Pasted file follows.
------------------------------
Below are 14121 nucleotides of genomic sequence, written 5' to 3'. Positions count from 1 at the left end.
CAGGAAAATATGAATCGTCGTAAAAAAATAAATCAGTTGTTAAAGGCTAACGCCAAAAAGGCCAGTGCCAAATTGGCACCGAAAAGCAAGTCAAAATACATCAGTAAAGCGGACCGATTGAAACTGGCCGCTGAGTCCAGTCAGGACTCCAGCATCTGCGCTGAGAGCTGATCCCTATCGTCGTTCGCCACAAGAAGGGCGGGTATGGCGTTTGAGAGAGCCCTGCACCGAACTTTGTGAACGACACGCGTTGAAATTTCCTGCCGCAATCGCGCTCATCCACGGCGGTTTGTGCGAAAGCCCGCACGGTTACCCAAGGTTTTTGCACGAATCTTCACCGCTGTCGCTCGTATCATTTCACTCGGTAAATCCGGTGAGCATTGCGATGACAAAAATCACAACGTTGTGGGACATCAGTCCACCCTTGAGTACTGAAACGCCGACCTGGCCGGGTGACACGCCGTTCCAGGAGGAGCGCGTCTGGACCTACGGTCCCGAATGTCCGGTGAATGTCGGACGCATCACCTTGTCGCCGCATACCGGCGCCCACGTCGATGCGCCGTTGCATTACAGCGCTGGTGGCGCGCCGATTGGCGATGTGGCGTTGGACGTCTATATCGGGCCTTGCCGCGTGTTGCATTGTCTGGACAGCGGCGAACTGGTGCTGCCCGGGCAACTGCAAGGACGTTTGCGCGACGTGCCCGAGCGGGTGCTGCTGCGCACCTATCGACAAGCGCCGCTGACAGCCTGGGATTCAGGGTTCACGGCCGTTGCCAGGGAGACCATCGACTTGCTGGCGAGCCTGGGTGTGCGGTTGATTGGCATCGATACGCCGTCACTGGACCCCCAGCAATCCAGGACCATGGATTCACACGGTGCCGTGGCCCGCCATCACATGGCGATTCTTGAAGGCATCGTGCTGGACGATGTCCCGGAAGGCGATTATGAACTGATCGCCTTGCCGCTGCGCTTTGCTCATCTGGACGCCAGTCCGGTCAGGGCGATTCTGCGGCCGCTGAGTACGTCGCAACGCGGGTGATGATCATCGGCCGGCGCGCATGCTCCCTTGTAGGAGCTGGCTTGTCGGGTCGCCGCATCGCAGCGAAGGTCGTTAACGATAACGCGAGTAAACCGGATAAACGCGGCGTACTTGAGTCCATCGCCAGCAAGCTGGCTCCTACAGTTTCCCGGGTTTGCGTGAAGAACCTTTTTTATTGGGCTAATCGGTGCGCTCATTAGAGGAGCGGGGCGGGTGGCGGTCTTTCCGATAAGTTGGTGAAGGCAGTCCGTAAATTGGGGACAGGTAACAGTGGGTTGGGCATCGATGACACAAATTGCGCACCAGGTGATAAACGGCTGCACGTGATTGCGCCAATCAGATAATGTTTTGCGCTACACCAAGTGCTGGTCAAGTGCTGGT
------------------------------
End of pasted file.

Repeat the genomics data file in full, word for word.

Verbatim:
Below are 14121 nucleotides of genomic sequence, written 5' to 3'. Positions count from 1 at the left end.
CAGGAAAATATGAATCGTCGTAAAAAAATAAATCAGTTGTTAAAGGCTAACGCCAAAAAGGCCAGTGCCAAATTGGCACCGAAAAGCAAGTCAAAATACATCAGTAAAGCGGACCGATTGAAACTGGCCGCTGAGTCCAGTCAGGACTCCAGCATCTGCGCTGAGAGCTGATCCCTATCGTCGTTCGCCACAAGAAGGGCGGGTATGGCGTTTGAGAGAGCCCTGCACCGAACTTTGTGAACGACACGCGTTGAAATTTCCTGCCGCAATCGCGCTCATCCACGGCGGTTTGTGCGAAAGCCCGCACGGTTACCCAAGGTTTTTGCACGAATCTTCACCGCTGTCGCTCGTATCATTTCACTCGGTAAATCCGGTGAGCATTGCGATGACAAAAATCACAACGTTGTGGGACATCAGTCCACCCTTGAGTACTGAAACGCCGACCTGGCCGGGTGACACGCCGTTCCAGGAGGAGCGCGTCTGGACCTACGGTCCCGAATGTCCGGTGAATGTCGGACGCATCACCTTGTCGCCGCATACCGGCGCCCACGTCGATGCGCCGTTGCATTACAGCGCTGGTGGCGCGCCGATTGGCGATGTGGCGTTGGACGTCTATATCGGGCCTTGCCGCGTGTTGCATTGTCTGGACAGCGGCGAACTGGTGCTGCCCGGGCAACTGCAAGGACGTTTGCGCGACGTGCCCGAGCGGGTGCTGCTGCGCACCTATCGACAAGCGCCGCTGACAGCCTGGGATTCAGGGTTCACGGCCGTTGCCAGGGAGACCATCGACTTGCTGGCGAGCCTGGGTGTGCGGTTGATTGGCATCGATACGCCGTCACTGGACCCCCAGCAATCCAGGACCATGGATTCACACGGTGCCGTGGCCCGCCATCACATGGCGATTCTTGAAGGCATCGTGCTGGACGATGTCCCGGAAGGCGATTATGAACTGATCGCCTTGCCGCTGCGCTTTGCTCATCTGGACGCCAGTCCGGTCAGGGCGATTCTGCGGCCGCTGAGTACGTCGCAACGCGGGTGATGATCATCGGCCGGCGCGCATGCTCCCTTGTAGGAGCTGGCTTGTCGGGTCGCCGCATCGCAGCGAAGGTCGTTAACGATAACGCGAGTAAACCGGATAAACGCGGCGTACTTGAGTCCATCGCCAGCAAGCTGGCTCCTACAGTTTCCCGGGTTTGCGTGAAGAACCTTTTTTATTGGGCTAATCGGTGCGCTCATTAGAGGAGCGGGGCGGGTGGCGGTCTTTCCGATAAGTTGGTGAAGGCAGTCCGTAAATTGGGGACAGGTAACAGTGGGTTGGGCATCGATGACACAAATTGCGCACCAGGTGATAAACGGCTGCACGTGATTGCGCCAATCAGATAATGTTTTGCGCTACACCAAGTGCTGGTCAAGTGCTGGT